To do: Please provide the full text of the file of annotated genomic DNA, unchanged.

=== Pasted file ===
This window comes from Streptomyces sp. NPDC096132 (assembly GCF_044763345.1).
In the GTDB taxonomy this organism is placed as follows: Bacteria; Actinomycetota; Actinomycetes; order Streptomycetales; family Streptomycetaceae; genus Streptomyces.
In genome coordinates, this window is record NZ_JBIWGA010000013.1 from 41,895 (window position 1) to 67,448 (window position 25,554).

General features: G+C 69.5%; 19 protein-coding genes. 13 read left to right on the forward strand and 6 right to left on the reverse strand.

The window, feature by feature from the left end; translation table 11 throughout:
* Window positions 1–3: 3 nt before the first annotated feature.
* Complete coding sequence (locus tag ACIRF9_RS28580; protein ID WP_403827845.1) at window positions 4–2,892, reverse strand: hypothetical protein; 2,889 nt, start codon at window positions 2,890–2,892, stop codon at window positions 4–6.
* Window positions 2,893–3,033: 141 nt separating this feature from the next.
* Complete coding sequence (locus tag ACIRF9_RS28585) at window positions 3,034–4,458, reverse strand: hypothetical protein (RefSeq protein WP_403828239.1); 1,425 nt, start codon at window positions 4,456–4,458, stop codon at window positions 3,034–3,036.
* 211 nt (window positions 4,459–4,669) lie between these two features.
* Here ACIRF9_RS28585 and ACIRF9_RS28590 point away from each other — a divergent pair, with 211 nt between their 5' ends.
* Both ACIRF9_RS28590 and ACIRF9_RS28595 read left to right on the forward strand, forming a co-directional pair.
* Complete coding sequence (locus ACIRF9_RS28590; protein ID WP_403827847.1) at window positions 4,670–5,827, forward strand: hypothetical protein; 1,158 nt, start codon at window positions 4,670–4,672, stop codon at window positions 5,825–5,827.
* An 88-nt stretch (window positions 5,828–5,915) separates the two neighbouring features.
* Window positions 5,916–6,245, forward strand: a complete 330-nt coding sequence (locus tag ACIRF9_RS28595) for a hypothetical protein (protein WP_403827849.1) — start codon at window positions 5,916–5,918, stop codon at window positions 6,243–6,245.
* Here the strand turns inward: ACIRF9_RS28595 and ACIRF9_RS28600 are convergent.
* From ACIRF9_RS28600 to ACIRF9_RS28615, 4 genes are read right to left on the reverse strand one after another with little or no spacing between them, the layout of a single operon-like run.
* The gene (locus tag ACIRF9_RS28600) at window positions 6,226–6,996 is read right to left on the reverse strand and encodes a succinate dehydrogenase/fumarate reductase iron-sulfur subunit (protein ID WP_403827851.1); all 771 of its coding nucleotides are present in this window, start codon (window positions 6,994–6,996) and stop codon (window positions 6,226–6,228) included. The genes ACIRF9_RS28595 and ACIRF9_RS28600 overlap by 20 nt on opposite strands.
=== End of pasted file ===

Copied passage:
This window comes from Streptomyces sp. NPDC096132 (assembly GCF_044763345.1).
In the GTDB taxonomy this organism is placed as follows: Bacteria; Actinomycetota; Actinomycetes; order Streptomycetales; family Streptomycetaceae; genus Streptomyces.
In genome coordinates, this window is record NZ_JBIWGA010000013.1 from 41,895 (window position 1) to 67,448 (window position 25,554).

General features: G+C 69.5%; 19 protein-coding genes. 13 read left to right on the forward strand and 6 right to left on the reverse strand.

The window, feature by feature from the left end; translation table 11 throughout:
* Window positions 1–3: 3 nt before the first annotated feature.
* Complete coding sequence (locus tag ACIRF9_RS28580; protein ID WP_403827845.1) at window positions 4–2,892, reverse strand: hypothetical protein; 2,889 nt, start codon at window positions 2,890–2,892, stop codon at window positions 4–6.
* Window positions 2,893–3,033: 141 nt separating this feature from the next.
* Complete coding sequence (locus tag ACIRF9_RS28585) at window positions 3,034–4,458, reverse strand: hypothetical protein (RefSeq protein WP_403828239.1); 1,425 nt, start codon at window positions 4,456–4,458, stop codon at window positions 3,034–3,036.
* 211 nt (window positions 4,459–4,669) lie between these two features.
* Here ACIRF9_RS28585 and ACIRF9_RS28590 point away from each other — a divergent pair, with 211 nt between their 5' ends.
* Both ACIRF9_RS28590 and ACIRF9_RS28595 read left to right on the forward strand, forming a co-directional pair.
* Complete coding sequence (locus ACIRF9_RS28590; protein ID WP_403827847.1) at window positions 4,670–5,827, forward strand: hypothetical protein; 1,158 nt, start codon at window positions 4,670–4,672, stop codon at window positions 5,825–5,827.
* An 88-nt stretch (window positions 5,828–5,915) separates the two neighbouring features.
* Window positions 5,916–6,245, forward strand: a complete 330-nt coding sequence (locus tag ACIRF9_RS28595) for a hypothetical protein (protein WP_403827849.1) — start codon at window positions 5,916–5,918, stop codon at window positions 6,243–6,245.
* Here the strand turns inward: ACIRF9_RS28595 and ACIRF9_RS28600 are convergent.
* From ACIRF9_RS28600 to ACIRF9_RS28615, 4 genes are read right to left on the reverse strand one after another with little or no spacing between them, the layout of a single operon-like run.
* The gene (locus tag ACIRF9_RS28600) at window positions 6,226–6,996 is read right to left on the reverse strand and encodes a succinate dehydrogenase/fumarate reductase iron-sulfur subunit (protein ID WP_403827851.1); all 771 of its coding nucleotides are present in this window, start codon (window positions 6,994–6,996) and stop codon (window positions 6,226–6,228) included. The genes ACIRF9_RS28595 and ACIRF9_RS28600 overlap by 20 nt on opposite strands.